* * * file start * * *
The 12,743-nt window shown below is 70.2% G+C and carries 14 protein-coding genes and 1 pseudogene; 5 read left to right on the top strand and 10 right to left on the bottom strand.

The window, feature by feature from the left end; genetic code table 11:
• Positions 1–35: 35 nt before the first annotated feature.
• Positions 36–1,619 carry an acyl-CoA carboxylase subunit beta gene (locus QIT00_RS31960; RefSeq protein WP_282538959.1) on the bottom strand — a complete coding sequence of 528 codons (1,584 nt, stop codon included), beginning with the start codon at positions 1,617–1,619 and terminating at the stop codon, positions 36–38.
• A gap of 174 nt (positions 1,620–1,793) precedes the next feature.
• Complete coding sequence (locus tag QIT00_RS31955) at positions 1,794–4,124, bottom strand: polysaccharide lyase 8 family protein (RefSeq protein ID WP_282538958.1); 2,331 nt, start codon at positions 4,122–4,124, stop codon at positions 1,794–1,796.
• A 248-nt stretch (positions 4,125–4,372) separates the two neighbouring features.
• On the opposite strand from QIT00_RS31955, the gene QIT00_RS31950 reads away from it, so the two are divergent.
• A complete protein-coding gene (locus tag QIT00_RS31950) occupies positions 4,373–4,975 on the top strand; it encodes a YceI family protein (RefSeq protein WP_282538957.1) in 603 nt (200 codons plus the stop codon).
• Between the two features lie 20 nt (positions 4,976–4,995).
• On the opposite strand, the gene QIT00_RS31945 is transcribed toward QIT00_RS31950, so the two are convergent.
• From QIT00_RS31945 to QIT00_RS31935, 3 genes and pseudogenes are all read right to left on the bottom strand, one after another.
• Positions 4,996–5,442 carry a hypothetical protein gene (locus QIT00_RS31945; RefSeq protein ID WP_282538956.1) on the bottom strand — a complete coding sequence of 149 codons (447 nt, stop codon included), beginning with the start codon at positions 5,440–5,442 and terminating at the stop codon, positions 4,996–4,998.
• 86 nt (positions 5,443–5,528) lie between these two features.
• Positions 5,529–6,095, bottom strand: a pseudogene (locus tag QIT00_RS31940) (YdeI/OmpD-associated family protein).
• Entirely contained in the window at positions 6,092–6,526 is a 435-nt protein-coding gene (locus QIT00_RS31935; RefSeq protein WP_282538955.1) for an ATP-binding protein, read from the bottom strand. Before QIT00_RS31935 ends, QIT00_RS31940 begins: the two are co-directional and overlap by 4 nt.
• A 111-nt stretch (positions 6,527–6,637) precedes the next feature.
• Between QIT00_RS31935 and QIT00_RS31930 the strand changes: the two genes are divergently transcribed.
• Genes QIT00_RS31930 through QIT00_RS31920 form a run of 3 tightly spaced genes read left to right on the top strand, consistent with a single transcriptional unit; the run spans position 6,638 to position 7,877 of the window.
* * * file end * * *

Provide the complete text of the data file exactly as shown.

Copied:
The 12,743-nt window shown below is 70.2% G+C and carries 14 protein-coding genes and 1 pseudogene; 5 read left to right on the top strand and 10 right to left on the bottom strand.

The window, feature by feature from the left end; genetic code table 11:
• Positions 1–35: 35 nt before the first annotated feature.
• Positions 36–1,619 carry an acyl-CoA carboxylase subunit beta gene (locus QIT00_RS31960; RefSeq protein WP_282538959.1) on the bottom strand — a complete coding sequence of 528 codons (1,584 nt, stop codon included), beginning with the start codon at positions 1,617–1,619 and terminating at the stop codon, positions 36–38.
• A gap of 174 nt (positions 1,620–1,793) precedes the next feature.
• Complete coding sequence (locus tag QIT00_RS31955) at positions 1,794–4,124, bottom strand: polysaccharide lyase 8 family protein (RefSeq protein ID WP_282538958.1); 2,331 nt, start codon at positions 4,122–4,124, stop codon at positions 1,794–1,796.
• A 248-nt stretch (positions 4,125–4,372) separates the two neighbouring features.
• On the opposite strand from QIT00_RS31955, the gene QIT00_RS31950 reads away from it, so the two are divergent.
• A complete protein-coding gene (locus tag QIT00_RS31950) occupies positions 4,373–4,975 on the top strand; it encodes a YceI family protein (RefSeq protein WP_282538957.1) in 603 nt (200 codons plus the stop codon).
• Between the two features lie 20 nt (positions 4,976–4,995).
• On the opposite strand, the gene QIT00_RS31945 is transcribed toward QIT00_RS31950, so the two are convergent.
• From QIT00_RS31945 to QIT00_RS31935, 3 genes and pseudogenes are all read right to left on the bottom strand, one after another.
• Positions 4,996–5,442 carry a hypothetical protein gene (locus QIT00_RS31945; RefSeq protein ID WP_282538956.1) on the bottom strand — a complete coding sequence of 149 codons (447 nt, stop codon included), beginning with the start codon at positions 5,440–5,442 and terminating at the stop codon, positions 4,996–4,998.
• 86 nt (positions 5,443–5,528) lie between these two features.
• Positions 5,529–6,095, bottom strand: a pseudogene (locus tag QIT00_RS31940) (YdeI/OmpD-associated family protein).
• Entirely contained in the window at positions 6,092–6,526 is a 435-nt protein-coding gene (locus QIT00_RS31935; RefSeq protein WP_282538955.1) for an ATP-binding protein, read from the bottom strand. Before QIT00_RS31935 ends, QIT00_RS31940 begins: the two are co-directional and overlap by 4 nt.
• A 111-nt stretch (positions 6,527–6,637) precedes the next feature.
• Between QIT00_RS31935 and QIT00_RS31930 the strand changes: the two genes are divergently transcribed.
• Genes QIT00_RS31930 through QIT00_RS31920 form a run of 3 tightly spaced genes read left to right on the top strand, consistent with a single transcriptional unit; the run spans position 6,638 to position 7,877 of the window.